Finance Minister Jürgen Ligi expressed concern that failure to reach a benchmark recently mooted by a businessman - a 1,000-euro minimum wage by 2018 - would end up being held against the government.
In an interview with Eesti Päevaleht, Ligi said a media bubble had arisen around Indrek Neivelt's comments, made on ETV last week, and the story was taking on a life of its own. The Cabinet was not operating with the same figures as Neivelt, Ligi said..
"We have made it a goal in the Cabinet and supported the rise in the minimum wage and rise in the tax-free minimum, but one man is simply multiplying it with some coefficient and all theories and others are laughed at," he said.
Ligi said that although Neivelt had emphasized the employers' role in rising wages, the upshot would be that the Cabinet would be blamed for not providing such wage growth.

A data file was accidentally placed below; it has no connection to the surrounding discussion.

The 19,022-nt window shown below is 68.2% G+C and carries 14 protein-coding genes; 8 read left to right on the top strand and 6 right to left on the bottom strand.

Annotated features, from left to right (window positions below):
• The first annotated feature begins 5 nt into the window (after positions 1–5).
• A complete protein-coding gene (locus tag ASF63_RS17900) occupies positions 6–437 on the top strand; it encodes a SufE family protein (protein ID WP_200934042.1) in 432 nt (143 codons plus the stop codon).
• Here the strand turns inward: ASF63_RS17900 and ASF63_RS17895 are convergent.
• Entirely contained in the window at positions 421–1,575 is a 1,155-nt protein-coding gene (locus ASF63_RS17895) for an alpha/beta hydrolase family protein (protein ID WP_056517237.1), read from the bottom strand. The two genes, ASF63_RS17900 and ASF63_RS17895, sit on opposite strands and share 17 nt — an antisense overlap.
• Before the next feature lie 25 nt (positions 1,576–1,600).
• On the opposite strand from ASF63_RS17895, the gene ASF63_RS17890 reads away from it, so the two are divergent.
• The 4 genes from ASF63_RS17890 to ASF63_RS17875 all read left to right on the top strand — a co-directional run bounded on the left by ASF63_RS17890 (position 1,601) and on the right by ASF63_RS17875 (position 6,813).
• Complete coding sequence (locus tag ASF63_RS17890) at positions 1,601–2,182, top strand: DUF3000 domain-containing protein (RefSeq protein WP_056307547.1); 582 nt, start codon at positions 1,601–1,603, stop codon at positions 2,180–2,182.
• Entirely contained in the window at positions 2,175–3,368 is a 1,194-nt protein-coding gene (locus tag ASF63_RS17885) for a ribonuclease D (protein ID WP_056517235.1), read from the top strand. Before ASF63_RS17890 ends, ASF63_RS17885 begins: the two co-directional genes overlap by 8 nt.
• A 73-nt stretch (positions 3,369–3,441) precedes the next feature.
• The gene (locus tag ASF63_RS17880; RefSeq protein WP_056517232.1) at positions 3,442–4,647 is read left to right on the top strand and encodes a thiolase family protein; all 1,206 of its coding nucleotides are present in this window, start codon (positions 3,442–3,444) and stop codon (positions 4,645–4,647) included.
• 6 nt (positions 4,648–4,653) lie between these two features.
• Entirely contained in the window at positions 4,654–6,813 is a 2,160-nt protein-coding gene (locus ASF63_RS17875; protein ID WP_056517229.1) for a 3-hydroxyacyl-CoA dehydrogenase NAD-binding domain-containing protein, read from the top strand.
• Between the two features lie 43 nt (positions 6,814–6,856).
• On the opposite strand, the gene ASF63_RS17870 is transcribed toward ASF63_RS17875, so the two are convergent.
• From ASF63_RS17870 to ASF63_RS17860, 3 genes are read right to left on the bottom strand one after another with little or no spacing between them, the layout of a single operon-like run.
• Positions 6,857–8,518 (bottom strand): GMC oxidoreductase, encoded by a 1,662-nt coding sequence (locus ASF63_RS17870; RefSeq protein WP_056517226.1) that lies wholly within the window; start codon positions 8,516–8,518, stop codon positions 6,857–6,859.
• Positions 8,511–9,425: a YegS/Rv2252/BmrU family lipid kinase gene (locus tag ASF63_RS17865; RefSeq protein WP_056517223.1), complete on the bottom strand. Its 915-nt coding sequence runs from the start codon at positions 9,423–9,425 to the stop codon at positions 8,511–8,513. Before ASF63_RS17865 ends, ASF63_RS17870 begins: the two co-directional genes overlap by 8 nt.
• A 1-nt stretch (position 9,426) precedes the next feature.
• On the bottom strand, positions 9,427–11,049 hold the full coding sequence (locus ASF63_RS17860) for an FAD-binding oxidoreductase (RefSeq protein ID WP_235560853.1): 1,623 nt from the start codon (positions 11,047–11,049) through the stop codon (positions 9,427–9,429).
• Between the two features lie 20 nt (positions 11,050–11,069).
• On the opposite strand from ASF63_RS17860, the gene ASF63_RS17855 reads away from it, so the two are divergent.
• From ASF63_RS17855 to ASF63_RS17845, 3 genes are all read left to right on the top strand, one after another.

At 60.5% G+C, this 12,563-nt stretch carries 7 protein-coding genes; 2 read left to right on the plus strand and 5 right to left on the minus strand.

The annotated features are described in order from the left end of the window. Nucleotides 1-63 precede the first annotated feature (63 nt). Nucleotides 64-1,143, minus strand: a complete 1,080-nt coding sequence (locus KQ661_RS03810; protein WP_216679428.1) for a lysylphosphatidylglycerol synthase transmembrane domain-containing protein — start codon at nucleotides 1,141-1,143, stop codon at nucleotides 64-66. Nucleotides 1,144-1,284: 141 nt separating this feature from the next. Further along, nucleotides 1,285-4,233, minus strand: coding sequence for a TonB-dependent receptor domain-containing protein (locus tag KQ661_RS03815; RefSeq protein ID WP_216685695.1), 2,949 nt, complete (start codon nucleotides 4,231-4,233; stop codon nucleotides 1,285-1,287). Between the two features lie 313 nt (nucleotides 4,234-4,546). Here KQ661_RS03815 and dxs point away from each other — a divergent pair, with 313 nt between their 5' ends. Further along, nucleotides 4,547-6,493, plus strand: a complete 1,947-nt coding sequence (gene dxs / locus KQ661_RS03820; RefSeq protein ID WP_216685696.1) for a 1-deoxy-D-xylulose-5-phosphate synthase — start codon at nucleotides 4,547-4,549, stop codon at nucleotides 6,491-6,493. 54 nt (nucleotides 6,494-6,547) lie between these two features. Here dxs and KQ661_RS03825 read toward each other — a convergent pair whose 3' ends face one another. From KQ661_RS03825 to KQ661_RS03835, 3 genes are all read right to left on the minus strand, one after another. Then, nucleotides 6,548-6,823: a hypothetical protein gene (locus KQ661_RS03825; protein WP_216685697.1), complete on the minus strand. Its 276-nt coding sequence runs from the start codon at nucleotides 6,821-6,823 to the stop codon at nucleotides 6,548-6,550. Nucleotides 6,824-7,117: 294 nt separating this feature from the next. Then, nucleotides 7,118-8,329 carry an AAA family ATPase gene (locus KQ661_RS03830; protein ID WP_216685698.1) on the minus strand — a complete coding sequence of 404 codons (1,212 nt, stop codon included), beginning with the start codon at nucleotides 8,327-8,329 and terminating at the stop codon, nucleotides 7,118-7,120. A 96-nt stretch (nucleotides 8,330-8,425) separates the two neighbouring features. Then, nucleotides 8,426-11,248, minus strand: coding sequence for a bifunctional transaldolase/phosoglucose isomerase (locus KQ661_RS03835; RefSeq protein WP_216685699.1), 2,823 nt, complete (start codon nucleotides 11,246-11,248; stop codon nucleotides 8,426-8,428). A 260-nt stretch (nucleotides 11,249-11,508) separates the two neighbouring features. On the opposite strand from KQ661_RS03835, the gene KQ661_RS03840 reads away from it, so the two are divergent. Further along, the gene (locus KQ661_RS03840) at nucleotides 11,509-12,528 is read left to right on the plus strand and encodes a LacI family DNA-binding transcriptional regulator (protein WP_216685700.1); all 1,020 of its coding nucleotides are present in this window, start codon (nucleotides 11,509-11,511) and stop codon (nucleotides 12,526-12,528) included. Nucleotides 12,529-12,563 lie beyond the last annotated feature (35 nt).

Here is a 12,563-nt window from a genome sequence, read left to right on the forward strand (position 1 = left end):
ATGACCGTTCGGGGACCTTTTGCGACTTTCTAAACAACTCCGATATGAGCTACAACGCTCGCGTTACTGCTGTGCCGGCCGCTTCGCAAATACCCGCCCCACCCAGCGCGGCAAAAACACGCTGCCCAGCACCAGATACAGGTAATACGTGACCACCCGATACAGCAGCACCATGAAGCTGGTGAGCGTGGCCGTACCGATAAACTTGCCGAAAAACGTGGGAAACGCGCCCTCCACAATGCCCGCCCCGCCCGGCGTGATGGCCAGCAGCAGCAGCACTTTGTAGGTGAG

"There's no point in getting people's expectations up, what we have to instill is that the goal should be improving the quality of life, not a long jump into the future followed by a fall back into the distant past."
Ligi declined to name a year when the minimum wage would reach 1,000 euros. It is currently 355 euros and will still be under 400 euros in 2015.
The Cabinet has been haunted before by overoptimistic pronouncements, a case in point being then PM Andrus Ansip's mention, years ago, that Estonia could be one of the wealthiest countries in Europe next decade.
Indrek Neivelt, a bank supervisory board director, made his comments on ETV's morning talk show on June 5, where he expressed concern that Estonia's current practice of small incremental hikes in key indicates, often delayed, would not be enough and that a dramatic policy change was required.